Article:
When a company–startup or not–is said to have a high turnover rate, you know something is up. Either the work culture is unpleasant, the employer to employee relationship is tainted, the variety of the work is unmanageable or perhaps employees simply do not feel motivated. Strong leaders know exactly what it takes to move their employees into driving sales, expanding the company’s product lines and ensuring only the highest quality control. However, it is imperative to take notice that being a manager is a little different than being a coach; while leaders are very much in tune with the psychology of how humans react and which specific attributions their employees pay more importance to when feeling motivated at the job.


Lessons from the CEO at Handy


Handy’s CEO, Oisin Hanrahan, started his now international company, then basement startup, only a few years ago and  has managed to substantially grow the offerings of their services five-fold since its birth. This is because his refined ability to understand who he works with and what the customer craves out of a handy pocketbook app that allows one to schedule cleaning services the same way one would order dinner from UberEats. How does he do it? Let’s find out the tricks of the trade as we interviewed him at last year’s C2 Montreal event. As a panelist speaking about the future of AI in the cleaning and handy work services industry in the United States–also an obvious strategic move for him to render his services in the following year in Canada–our team was able to catch him for a quick interview.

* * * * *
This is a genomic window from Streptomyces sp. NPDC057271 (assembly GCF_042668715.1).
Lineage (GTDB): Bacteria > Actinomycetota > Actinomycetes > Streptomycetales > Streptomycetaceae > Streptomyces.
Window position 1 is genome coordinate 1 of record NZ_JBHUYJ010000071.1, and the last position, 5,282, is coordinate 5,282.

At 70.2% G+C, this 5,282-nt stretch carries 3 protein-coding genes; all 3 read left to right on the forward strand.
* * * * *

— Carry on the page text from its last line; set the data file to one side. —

Maintain Open Communication with All Employee Levels


“My door is always open” is something that is said of a real leader. A coach who wants to answer any employee questions realizes that this feat can prevent any possible issues from arising. Having morning pow-wow meetings where all employees share what the priority tasks are for their day also allow higher management to keep up to date with what employees are accomplishing during their days of work. Also, focusing on work-work-work is not always the way to go. Recognize that these people who you work with are actually humans with feelings and qualities. Ask them a question here and there about their family life, their weekend plans and how they are truly doing. Make them feel like they are not just another face, or worse–an employee id number– in your large company.


Let Them Make Decisions For You


Perhaps you built your company from scratch with little or no help from others, feeling as though it is your little baby. Now that your startup has propelled, you must learn to trust your employees and hand them the torch to important strategic decision making. This will make them feel like they have more of a say and a value to add to the company. Only good stuff–and a lower turnover rate–can come out of this.

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